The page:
Review: Mega Man: Dr. Wily's Revenge (3DS eShop / GB)

Slightly less than mega

Back when the Mega Man franchise started with the release of the original NES game, Capcom never thought it would do well — the first game was expected to bomb horribly, as almost nobody at the famous developer thought people would like it. Fast forward to today, and Mega Man has become one of their best-known franchises.

In 1990, Mega Man 3 on the NES was released in Japan; as the previous two games had both enjoyed great success, Capcom looked into expanding the series to other platforms as well. The most logical choice was, of course, the Game Boy, which yielded Mega Man: Dr. Wily's Revenge. As the first departure for the franchise on Game Boy, it is no surprise that it is the first of these titles to grace the 3DS Virtual Console.

Capcom, apparently, was not very keen on trying to change up the gameplay formula, as the game is pretty much like the first NES game. You battle through four stages, at the end of each you defeat one of four Robot Masters, who will be familiar to veterans of the NES original; two of the six bosses from the NES game are, however, missing in action. From each of these you'll receive a special weapon which you can then use in the remaining stages, which also targets the weakness of another Robot Master.

After all four stages have been cleared you go to Dr. Wily's fortress, which consists of just two stages in this title. At the end of the first, you won't re-battle the four Robot Masters that you just defeated, which is the norm for the series. Instead you'll fight four from Mega Man 2; once these enemies are vanquished you fight a completely new boss. At the end of the second and final Wily stage, you'll have to deal with the evil genius himself.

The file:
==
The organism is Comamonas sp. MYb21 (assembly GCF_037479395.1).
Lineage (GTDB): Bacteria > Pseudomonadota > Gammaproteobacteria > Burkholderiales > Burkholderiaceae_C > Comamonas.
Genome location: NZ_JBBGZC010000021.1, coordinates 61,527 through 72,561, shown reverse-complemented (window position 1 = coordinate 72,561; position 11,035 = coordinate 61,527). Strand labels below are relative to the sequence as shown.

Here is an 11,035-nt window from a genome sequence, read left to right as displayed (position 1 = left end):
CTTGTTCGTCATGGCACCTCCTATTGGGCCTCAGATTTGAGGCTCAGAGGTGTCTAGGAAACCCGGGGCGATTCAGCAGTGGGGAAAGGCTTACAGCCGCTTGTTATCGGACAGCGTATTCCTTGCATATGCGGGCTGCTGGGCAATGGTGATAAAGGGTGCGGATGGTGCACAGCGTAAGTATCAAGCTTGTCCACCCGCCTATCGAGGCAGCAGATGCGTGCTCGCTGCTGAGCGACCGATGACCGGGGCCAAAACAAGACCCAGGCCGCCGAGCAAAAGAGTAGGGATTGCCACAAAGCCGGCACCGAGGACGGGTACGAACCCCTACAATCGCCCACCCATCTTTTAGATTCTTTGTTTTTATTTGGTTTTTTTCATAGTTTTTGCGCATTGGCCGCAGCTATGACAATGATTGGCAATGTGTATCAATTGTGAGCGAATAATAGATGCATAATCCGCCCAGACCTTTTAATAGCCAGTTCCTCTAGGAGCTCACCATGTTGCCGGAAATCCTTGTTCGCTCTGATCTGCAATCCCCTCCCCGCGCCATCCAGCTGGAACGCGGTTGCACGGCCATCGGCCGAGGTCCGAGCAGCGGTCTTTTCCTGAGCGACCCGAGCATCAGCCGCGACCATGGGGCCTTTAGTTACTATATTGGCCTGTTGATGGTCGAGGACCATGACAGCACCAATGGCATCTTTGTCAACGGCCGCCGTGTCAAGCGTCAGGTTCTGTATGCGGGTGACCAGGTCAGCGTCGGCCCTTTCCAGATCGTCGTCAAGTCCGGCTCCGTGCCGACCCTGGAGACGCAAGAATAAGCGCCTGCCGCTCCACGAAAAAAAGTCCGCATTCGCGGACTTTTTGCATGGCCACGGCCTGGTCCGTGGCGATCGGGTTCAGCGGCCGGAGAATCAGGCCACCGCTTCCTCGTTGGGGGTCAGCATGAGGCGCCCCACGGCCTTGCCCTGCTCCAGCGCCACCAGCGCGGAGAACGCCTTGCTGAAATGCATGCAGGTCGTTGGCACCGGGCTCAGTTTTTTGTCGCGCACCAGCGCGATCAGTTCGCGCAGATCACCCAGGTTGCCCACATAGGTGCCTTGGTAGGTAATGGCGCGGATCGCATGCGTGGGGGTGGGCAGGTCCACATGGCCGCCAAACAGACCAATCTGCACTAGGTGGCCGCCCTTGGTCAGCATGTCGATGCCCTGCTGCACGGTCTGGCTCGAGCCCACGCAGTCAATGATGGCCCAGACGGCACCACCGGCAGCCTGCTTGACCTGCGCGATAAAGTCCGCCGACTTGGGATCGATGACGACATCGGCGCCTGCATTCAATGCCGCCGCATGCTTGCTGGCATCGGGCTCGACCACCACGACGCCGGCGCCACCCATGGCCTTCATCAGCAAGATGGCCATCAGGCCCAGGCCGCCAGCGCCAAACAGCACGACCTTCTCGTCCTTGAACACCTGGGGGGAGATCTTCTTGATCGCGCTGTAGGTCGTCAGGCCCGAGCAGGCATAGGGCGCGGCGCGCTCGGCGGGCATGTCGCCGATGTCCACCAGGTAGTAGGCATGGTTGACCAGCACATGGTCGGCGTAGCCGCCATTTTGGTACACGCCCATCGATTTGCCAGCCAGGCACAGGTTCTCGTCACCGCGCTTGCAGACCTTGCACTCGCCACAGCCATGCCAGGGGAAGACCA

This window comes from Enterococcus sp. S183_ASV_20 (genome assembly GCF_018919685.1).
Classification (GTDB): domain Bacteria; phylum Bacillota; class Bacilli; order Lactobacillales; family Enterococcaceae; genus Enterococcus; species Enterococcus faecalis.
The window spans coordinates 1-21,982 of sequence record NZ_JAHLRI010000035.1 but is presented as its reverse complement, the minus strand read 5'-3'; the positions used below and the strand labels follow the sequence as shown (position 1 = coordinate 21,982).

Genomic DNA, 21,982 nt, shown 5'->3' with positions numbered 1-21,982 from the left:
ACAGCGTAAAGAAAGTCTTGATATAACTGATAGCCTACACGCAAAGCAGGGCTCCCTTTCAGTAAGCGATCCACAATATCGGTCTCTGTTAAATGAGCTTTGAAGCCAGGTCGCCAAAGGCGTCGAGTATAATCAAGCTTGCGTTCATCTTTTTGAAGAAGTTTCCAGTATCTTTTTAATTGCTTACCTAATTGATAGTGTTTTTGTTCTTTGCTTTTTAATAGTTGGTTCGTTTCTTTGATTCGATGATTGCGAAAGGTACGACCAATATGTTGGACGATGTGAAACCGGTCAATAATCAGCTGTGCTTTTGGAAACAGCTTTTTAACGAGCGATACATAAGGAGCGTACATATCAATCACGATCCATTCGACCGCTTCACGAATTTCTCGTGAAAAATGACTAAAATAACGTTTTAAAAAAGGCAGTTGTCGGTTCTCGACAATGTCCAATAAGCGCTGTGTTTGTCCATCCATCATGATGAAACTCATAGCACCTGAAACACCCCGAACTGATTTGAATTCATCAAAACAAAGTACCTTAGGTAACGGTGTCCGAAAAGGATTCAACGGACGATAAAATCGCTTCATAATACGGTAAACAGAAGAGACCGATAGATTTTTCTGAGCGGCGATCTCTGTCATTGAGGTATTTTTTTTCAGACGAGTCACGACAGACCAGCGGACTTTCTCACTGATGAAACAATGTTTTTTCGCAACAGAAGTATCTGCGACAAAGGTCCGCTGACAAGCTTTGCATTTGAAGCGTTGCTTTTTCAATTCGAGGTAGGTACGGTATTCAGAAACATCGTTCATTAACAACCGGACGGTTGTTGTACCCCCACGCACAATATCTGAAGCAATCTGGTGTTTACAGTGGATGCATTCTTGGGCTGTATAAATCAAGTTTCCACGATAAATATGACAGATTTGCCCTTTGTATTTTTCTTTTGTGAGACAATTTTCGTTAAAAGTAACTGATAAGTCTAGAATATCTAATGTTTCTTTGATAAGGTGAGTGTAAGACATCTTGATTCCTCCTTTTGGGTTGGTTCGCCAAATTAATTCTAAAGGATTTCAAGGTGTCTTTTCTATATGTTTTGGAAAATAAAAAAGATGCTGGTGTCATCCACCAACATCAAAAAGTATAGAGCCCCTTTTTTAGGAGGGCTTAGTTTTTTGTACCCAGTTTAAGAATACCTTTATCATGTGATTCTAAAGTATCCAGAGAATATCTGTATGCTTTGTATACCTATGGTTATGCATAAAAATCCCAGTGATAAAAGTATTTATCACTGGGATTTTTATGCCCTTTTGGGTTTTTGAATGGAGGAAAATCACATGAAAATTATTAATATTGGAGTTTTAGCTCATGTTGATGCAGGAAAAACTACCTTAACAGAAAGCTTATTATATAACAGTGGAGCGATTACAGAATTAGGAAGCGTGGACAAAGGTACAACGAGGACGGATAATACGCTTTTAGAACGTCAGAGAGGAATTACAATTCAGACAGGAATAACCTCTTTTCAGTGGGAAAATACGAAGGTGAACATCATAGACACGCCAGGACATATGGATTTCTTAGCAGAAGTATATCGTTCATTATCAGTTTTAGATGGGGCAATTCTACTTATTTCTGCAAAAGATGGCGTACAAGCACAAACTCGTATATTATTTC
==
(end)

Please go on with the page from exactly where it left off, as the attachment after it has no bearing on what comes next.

The first thing you'll notice is that the sprites in the game are enormous — Mega Man takes up quite a bit of space on the screen and his enemies aren't exactly small either. Although not game-breaking, this does lead to some very annoying situations; the sheer size of the characters means it's sometimes very hard, or in some cases even impossible, for Mega Man to dodge an attack. The Robot Masters are, of course, the same size as Mega Man, so you’d better make sure every shot you fire at them counts, because there's no way to avoid bumping into them constantly, and they'll kill you fast.

The stages themselves are completely new: some elements from their NES counterparts, such as disappearing blocks, are still there, but for the most part the layouts are totally different. For example, ‘Cut Man's’ iconic stage no longer takes place outside, but rather inside a factory, with a lot of conveyor belts. Mega Man 2 elements can also be found in all six stages, to make up for the fact that none of the four Robot Masters from that title have their own stage. As a result of this title having just six stages, the 3DS Virtual Console restore point feature isn’t particularly important. Some may find it useful, however, if a particular stage causes them trouble.

The game's graphics are fairly decent for a Game Boy game, looking pretty much exactly the same as their NES counterparts. The only real flaw with them is that the sprites seem to be too big for the Game Boy's small screen; while the game display is bigger on the 3DS, the issue of sprite size remains. The music in the first four stages, as you might expect, tries its best to sound like the matching themes in the NES game, but the melodies have changed slightly and the Game Boy sound makes them sound far less impressive. The Wily stages, however, have two completely new songs, which actually sound pretty good.

Conclusion

Mega Man: Dr. Wily's Revenge is a decent first attempt at a handheld Mega Man game. It's fairly fun, but you may have the feeling you're playing a watered down version of the NES games, which will end up making you want to play them instead. The game is over in a flash - with just six stages, it's shorter than every other game in the entire franchise. Thankfully, Capcom noticed this and kept it in mind for the remaining four Game Boy Mega Man games, each of which has ten or more stages and are, overall, more impressive than this first attempt.